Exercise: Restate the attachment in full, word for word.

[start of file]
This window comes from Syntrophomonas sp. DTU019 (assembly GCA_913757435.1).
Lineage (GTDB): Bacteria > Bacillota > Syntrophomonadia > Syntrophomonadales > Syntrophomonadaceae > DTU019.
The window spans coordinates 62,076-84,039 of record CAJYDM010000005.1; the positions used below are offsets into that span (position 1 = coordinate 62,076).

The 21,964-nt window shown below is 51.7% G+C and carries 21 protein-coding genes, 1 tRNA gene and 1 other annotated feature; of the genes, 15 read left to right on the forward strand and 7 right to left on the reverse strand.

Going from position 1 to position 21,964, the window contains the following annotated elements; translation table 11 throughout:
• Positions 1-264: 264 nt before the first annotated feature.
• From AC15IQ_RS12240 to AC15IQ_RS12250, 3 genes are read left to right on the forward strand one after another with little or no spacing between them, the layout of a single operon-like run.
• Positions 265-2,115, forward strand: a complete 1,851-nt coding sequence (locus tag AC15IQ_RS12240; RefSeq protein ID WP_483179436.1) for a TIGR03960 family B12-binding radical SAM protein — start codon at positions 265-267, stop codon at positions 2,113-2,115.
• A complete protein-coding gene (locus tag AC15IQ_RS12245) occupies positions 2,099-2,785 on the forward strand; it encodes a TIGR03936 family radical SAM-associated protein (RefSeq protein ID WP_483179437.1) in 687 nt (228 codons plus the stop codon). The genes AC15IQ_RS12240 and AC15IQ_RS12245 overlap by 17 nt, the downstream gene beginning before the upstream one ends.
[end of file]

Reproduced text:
This window comes from Syntrophomonas sp. DTU019 (assembly GCA_913757435.1).
Lineage (GTDB): Bacteria > Bacillota > Syntrophomonadia > Syntrophomonadales > Syntrophomonadaceae > DTU019.
The window spans coordinates 62,076-84,039 of record CAJYDM010000005.1; the positions used below are offsets into that span (position 1 = coordinate 62,076).

The 21,964-nt window shown below is 51.7% G+C and carries 21 protein-coding genes, 1 tRNA gene and 1 other annotated feature; of the genes, 15 read left to right on the forward strand and 7 right to left on the reverse strand.

Going from position 1 to position 21,964, the window contains the following annotated elements; translation table 11 throughout:
• Positions 1-264: 264 nt before the first annotated feature.
• From AC15IQ_RS12240 to AC15IQ_RS12250, 3 genes are read left to right on the forward strand one after another with little or no spacing between them, the layout of a single operon-like run.
• Positions 265-2,115, forward strand: a complete 1,851-nt coding sequence (locus tag AC15IQ_RS12240; RefSeq protein ID WP_483179436.1) for a TIGR03960 family B12-binding radical SAM protein — start codon at positions 265-267, stop codon at positions 2,113-2,115.
• A complete protein-coding gene (locus tag AC15IQ_RS12245) occupies positions 2,099-2,785 on the forward strand; it encodes a TIGR03936 family radical SAM-associated protein (RefSeq protein ID WP_483179437.1) in 687 nt (228 codons plus the stop codon). The genes AC15IQ_RS12240 and AC15IQ_RS12245 overlap by 17 nt, the downstream gene beginning before the upstream one ends.